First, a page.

University of Washington School of Music brings violist-composer Atar Arad to Meany Theater, Monday, Nov. 5, 2012, followed by Newband, custodians of the Harry Partch Instrument Collection, on Wednesday, Nov. 7, 2012.
“UW Music,” the University of Washington School of Music’s concert season, is in full swing and is offering two unusual events this week.
First up is a joint concert by violist Melia Watras with her mentor, Israeli-American composer-violist Atar Arad. Arad’s pieces — some for solo viola, some for two violas — have a Middle Eastern melancholy and flair to them, along with something otherworldly.
Arad joins pianist Kimberly Russ for Schubert’s “Arpeggione” Sonata in A minor, while Watras and Russ team up for Rebecca Clarke’s Sonata for Viola and Piano which, with its sprightly middle movement and darkly dignified finale, should appeal to Ravel fans (7:30 p.m. Monday).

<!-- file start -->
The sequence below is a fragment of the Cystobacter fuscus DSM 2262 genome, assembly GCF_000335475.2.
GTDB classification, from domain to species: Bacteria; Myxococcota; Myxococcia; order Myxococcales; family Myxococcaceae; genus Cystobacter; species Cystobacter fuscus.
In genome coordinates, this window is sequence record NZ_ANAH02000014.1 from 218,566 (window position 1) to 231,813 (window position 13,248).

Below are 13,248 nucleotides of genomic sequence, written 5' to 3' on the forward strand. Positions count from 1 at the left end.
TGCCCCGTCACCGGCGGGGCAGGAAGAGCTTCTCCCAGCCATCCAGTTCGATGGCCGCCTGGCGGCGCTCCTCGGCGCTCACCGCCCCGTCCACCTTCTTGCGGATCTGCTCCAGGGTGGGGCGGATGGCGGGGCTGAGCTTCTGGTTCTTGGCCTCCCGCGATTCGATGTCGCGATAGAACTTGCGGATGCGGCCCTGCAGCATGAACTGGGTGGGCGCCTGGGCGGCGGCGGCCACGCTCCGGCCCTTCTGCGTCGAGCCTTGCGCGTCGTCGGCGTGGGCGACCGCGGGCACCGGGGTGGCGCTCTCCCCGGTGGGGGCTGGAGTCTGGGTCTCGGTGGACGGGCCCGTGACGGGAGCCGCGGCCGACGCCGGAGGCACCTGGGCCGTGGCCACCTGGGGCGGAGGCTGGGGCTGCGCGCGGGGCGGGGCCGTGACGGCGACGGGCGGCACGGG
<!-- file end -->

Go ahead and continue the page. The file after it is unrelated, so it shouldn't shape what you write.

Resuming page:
Most Read Entertainment Stories
- Not even a goodbye: KIRO abruptly cancels 'The Ron & Don Show'
- Q13 Fox staffer fired after TV station airs altered Trump video WATCH
- New on Netflix in January 2019: 'Ant-Man and the Wasp,' 'Incredibles 2,' 'Black Earth Rising' and 'Solo: A Star Wars Story'
- Tacoma Art Museum opens new Benaroya wing VIEW
- 5 movies open Jan. 18; our reviewers weigh in
Those with a taste for the experimental won’t want to miss Newband on Wednesday. Since 1990, the ensemble has had custodianship of the Harry Partch Instrument Collection. Their concert includes works by Partch, as well as pieces by Dean Drummond and Mathew Rosenblum.
Partch, like fellow West Coaster Lou Harrison, built his own instruments, adapting string instruments, using found objects, and constructing odd glass, percussive and zitherlike contraptions. Each was built to accommodate Partch’s 43-note scale, which takes its microtonal cues from the pitch variations of the human voice. The names of Partch’s instruments alone — chromelodeon, crychord, zoozoomophone — spark curiosity (7:30 p.m. Wednesday).
Both events are at Meany Theater, University of Washington, Seattle; $12-$20 (206-543-4880 or www.music.washington.edu).
Seattle Times arts writer